Next, check if the website is working again. If the error has disappeared, then it was a plugin problem.
Now it’s time to identify the broken plugin. Return to the "plugins.disabled" folder and rename it the default name "plugins".
Then reactivate the plugins one by one using the WordPress admin dashboard. Keep reloading the site until you find the faulty one.
Plugins are not the only source of the “are you sure you want to do this” error. The root cause could be the theme.
First, download a backup of the current theme and then disable it. Try to reload your site to see if it's working again.
If the site is running again, the deactivated theme is faulty. To manage the problem, follow these suggestions:
1. Check if there's a theme update available. If so, download it and try to activate it again. See if the error reoccurs.
2. Remove and then reinstall the theme and check if the site works
3. Delete the theme causing the error and choose a more suitable one.
Before applying any theme changes on the live site, try it first on a staging site. This allows you to test modifications without causing any issues to the live website.
In other cases, the “are you sure you want to do this” error occurs when uploading a file.
The PHP memory limit and the maximum upload limit are set up by default. Trying to upload a file that exceeds those limits triggers the error.
The solution is to change the PHP memory limit and the max post size. Do this by adding code to the ".htaccess" file found in your WordPress directory root folder.
Connect to your FTP and locate the ".htaccess" file. Right-click on it and choose View/Edit.
Download the file and open it using Notepad. Next, copy this line of code and paste it at the end of the file:
Php_value upload_max_filesize 1000M Php_value post_max_size 2000M Php_value memory_limit 3000M Php_value max_execution_time 180 Php_value max_input_time 180
Finally, save the changes and click on Yes when asked if you want to upload the edited file.
This step should fix the problem with the file upload. Try again and check if the error is gone.
This article has covered the most probable causes of the “are you sure you want to do this” error. But if the message is still appearing, replace your core files and download a fresh copy of WordPress.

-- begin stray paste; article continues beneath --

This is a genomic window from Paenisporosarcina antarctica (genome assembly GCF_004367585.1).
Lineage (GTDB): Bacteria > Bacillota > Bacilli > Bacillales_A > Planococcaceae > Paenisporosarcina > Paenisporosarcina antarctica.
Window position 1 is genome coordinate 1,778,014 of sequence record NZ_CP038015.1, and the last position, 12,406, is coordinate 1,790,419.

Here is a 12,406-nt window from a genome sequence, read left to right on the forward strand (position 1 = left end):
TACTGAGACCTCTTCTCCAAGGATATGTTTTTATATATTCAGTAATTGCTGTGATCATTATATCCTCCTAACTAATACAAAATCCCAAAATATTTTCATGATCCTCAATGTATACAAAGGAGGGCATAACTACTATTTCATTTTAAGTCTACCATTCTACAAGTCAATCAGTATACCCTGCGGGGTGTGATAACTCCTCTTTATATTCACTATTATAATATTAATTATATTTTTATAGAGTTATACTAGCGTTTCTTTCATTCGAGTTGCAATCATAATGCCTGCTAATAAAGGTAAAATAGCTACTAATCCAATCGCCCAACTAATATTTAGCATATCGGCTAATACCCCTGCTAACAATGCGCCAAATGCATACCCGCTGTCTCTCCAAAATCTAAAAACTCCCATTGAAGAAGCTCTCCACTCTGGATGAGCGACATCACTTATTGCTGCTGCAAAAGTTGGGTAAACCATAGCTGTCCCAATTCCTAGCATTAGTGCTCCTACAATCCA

This step should definitely resolve the problem. Remember to create a complete WordPress backup for your website before starting.
This will make it possible to revert any changes and restore the page with ease.
To replace the WordPress core files, access your site via FTP. Find the "wp-config.php" file which contains the database settings.
Download the file to your computer. Next, delete all files from your server except the "wp-content" folder and all its contents.
Now go to WordPress.org and download a zip file of the latest WordPress version. Once it's downloaded, unzip the files and save them.
On the left side of the screen is the folder that contains the fresh WordPress files.
Open it and select all the files except "wp-content" and the "wp-config.php" file. Right-click on the selected files and upload them.
Updating the WordPress core files usually resolves the issue. Check if the website is working now.
Error messages are not uncommon. They can cause trouble for developers and visitors alike.
This article provided the answer to why the “are you sure you want to do this” error occurs, and tips on how to fix it.
If there's an issue with the nonce security keys, in most cases it's caused by a plugin or the active theme. Sometimes it's due to the PHP memory limit and the max post size.
The solution isn't straightforward and you have to search for the source of the error. Check the plugins and the theme.
Change the PHP memory limit and the maximum upload limit. If this doesn't help, update your WordPress core files, carefully following the instructions in this article.